The program imposed limits on prescription size and refills for patients without documented reasons to be on the medication, discontinued old prescriptions, and provided education on alternatives. 

The intervention led to a nearly 30% reduction in PPI prescriptions in those states compared to prescriptions issued to millions of VA patients in other states, researchers found. 

The intervention did not reduce the rate of supposedly negative PPI effects. 

“Our findings… suggest that PPIs may not be as harmful as some have feared,” study leader Dr Jacob Kurlander of the Lieutenant Colonel Charles S. Kettles VA Ann Arbor Medical Centre in Michigan said in a statement. 

The PPI reduction program did not lead to an increase in healthcare visits with gastrointestinal diagnoses. 

It did, however, reduce use of PPIs in a group of patients for whom continued use would have been appropriate, to counteract the effect of other drugs being taken that raise their risk of gastrointestinal bleeding. 


Researchers are on track to help CAR-T cells – a revolutionary type of cancer immunotherapy – remain effective for longer periods in patients’ bodies, according to two separate reports published  last Wednesday in Nature

Manufacturing of CAR-T cells involves removing a patient’s own T cells, a key component of the immune system, genetically altering them, and re-infusing them. The reprogrammed T cells can recognize and kill cancer cells. “But they tend to get exhausted if the fight goes on for a long time,” a commentary published with the studies explains. 

The longer the CAR-T cells survive in the patient’s body, the more effectively they respond to cancer, but fewer than 50% of patients who receive CAR-T cell therapy remain cured after a year, Evan Weber of University of Pennsylvania Perelman School of Medicine in Philadelphia and colleagues noted in one of the reports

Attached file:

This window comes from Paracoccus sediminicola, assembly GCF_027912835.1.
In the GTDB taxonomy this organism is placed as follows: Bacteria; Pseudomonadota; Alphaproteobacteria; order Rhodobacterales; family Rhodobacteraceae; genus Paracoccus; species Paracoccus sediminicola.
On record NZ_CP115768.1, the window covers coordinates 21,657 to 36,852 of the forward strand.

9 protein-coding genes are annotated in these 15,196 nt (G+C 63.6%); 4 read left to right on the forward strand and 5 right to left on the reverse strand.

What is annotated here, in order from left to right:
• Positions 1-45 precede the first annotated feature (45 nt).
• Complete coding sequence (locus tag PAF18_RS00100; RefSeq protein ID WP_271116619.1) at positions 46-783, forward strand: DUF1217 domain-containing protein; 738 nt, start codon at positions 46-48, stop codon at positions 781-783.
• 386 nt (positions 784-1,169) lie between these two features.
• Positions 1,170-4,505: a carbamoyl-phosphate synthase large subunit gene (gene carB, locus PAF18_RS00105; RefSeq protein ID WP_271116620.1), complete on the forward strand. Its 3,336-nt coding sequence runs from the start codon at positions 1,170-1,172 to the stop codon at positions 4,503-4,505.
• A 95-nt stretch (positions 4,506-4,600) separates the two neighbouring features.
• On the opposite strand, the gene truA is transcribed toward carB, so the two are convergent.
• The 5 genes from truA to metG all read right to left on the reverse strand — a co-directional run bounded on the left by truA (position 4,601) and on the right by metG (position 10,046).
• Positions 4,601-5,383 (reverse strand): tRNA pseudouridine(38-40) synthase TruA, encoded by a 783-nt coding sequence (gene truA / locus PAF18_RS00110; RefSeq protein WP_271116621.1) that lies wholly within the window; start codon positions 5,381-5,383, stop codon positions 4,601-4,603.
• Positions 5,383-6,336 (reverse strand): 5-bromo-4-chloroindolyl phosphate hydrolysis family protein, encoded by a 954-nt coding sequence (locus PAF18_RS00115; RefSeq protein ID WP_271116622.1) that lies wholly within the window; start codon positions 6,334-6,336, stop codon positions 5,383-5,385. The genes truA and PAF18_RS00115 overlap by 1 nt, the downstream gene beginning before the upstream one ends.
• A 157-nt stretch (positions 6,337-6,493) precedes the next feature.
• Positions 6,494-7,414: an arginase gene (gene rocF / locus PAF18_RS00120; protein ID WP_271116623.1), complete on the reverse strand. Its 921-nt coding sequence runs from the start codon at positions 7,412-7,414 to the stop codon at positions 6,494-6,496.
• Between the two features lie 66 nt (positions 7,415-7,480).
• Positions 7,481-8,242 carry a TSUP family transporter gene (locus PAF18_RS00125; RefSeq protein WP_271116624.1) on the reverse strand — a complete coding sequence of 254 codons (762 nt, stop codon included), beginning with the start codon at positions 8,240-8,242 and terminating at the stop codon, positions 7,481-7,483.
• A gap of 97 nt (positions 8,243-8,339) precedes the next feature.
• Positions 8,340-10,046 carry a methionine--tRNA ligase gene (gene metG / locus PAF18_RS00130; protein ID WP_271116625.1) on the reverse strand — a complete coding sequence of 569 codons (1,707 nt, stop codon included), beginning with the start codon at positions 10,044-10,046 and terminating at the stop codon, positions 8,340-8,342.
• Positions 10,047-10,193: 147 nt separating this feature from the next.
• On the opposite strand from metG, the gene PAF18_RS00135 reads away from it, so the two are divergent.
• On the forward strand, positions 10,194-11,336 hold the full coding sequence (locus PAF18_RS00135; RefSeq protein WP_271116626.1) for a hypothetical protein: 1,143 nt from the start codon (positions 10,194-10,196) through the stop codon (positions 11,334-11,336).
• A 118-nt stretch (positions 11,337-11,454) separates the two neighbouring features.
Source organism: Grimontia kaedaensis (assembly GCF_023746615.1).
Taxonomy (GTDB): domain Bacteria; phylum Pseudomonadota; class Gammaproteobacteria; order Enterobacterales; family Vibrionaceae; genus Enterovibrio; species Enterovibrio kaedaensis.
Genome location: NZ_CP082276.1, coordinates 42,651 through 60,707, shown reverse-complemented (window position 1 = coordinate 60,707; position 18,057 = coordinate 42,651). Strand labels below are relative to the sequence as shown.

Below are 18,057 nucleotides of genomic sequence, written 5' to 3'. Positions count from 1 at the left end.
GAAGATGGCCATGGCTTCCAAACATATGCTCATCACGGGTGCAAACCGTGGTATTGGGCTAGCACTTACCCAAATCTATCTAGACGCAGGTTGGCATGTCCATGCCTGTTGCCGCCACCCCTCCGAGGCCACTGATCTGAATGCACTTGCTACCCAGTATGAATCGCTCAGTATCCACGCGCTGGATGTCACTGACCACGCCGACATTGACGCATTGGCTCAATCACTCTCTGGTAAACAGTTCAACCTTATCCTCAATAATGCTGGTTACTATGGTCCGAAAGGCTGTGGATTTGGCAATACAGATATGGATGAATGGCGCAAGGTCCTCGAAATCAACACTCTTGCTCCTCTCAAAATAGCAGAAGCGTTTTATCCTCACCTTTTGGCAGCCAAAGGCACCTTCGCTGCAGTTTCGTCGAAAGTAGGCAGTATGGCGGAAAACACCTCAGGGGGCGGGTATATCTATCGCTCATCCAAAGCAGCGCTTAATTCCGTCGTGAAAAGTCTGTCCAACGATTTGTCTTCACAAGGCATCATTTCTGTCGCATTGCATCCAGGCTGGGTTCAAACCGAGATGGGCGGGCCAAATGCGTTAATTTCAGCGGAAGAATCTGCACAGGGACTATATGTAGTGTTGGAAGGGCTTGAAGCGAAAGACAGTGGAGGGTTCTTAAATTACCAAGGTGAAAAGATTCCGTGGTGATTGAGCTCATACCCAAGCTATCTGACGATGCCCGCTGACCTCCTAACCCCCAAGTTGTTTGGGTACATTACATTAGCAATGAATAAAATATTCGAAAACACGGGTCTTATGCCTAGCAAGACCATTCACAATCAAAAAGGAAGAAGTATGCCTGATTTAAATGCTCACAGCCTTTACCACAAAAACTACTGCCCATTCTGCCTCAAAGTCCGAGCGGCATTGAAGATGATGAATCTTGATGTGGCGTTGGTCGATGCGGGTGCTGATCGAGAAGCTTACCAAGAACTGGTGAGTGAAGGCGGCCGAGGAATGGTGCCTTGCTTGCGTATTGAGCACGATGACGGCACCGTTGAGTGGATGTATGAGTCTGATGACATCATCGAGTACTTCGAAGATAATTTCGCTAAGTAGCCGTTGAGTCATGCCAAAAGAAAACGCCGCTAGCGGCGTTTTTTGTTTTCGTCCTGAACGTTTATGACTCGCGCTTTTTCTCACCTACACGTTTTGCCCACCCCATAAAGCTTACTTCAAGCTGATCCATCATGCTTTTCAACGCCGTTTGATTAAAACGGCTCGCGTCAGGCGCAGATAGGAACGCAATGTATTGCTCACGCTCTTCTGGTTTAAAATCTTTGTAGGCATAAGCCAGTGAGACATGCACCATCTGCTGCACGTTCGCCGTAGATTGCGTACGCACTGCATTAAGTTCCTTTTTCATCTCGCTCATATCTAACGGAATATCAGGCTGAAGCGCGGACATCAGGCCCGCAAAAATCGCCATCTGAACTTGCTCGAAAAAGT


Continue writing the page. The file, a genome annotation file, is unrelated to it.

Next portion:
In laboratory experiments, they found that a protein called FOXO1 improves the function and survival of CAR T cells. 

In the absence of FOXO1, human CAR-T cells lose their ability to recognize and attack cancer cells in animals, they found. Engineering the CAR-T cells to have higher FOXO1 levels turned on memory genes and enhanced the cells’ ability to persist and fight cancer in animal models. 

The researchers also saw evidence that FOXO1 activity in patient samples correlates with long-term disease control.

A separate team from Australia reported similar findings.

 “These findings may help improve the design of CAR-T cell therapies and potentially benefit a wider range of patients,” Weber said in a statement.


It might be possible to treat an aggressive childhood cancer by stabilizing damaged tumour-suppressing proteins. Rhabdoid tumours are generally driven by mutations in the SMARCB1 protein, which forms part of a larger complex called SWI/SNF (known as Switch-Sniff). SWI/SNF cracks down on any cancer-like changes in the cell, but is dismantled by a quality-control protein called DCAF5 when SMARCB1 isn’t present. When the researchers depleted DCAF5, the complex sprang back into action and cancers vanished in mice. “I was really stunned,” says molecular oncologist and co-author Charles Roberts. It’s a “paradigm-shifting idea,” says molecular biologist Emily Dykhuizen.

STAT | 7 min read
Reference: Nature paper (27 March)


The number of prostate-cancer cases worldwide is likely to double by 2040 as people live longer and populations age. Deaths from the disease are projected to increase by 85% over that period, according to The Lancet Commission on prostate cancer. “We know this surge in cases is coming, so we need to start planning and take action now,” says cancer researcher and co-author Nick James. The Commission found that combining a prostate-specific antigen test with an MRI could make prostate-cancer screening more accurate and avoid unnecessary treatments that can cause incontinence and erectile dysfunction.

The Guardian | 5 min read
Reference: The Lancet report (4 April)


An accumulation of lactate could be driving a deadly muscle-wasting disease called cachexia that affects up to 80% of people with cancer. Lactate was elevated in mice that developed cachexia after being injected with cancer cells. In 26 people with lung cancer, those with cachexia also had higher lactate levels. Mice infused with lactate lost a significant amount of muscle and fat over a fortnight, and cachexia was reduced or reversed in mice that were genetically engineered to lack a lactate receptor called GPR81. But not everyone is convinced: cachexia researcher Marilia Seelaender says it’s unusual for people with cancer to have high lactate levels.

Science | 5 min read
Reference: Nature Metabolism paper (18 March)


Lalita Panicker is Consulting Editor, Views and Editor, Insight, Hindustan Times, New Delhi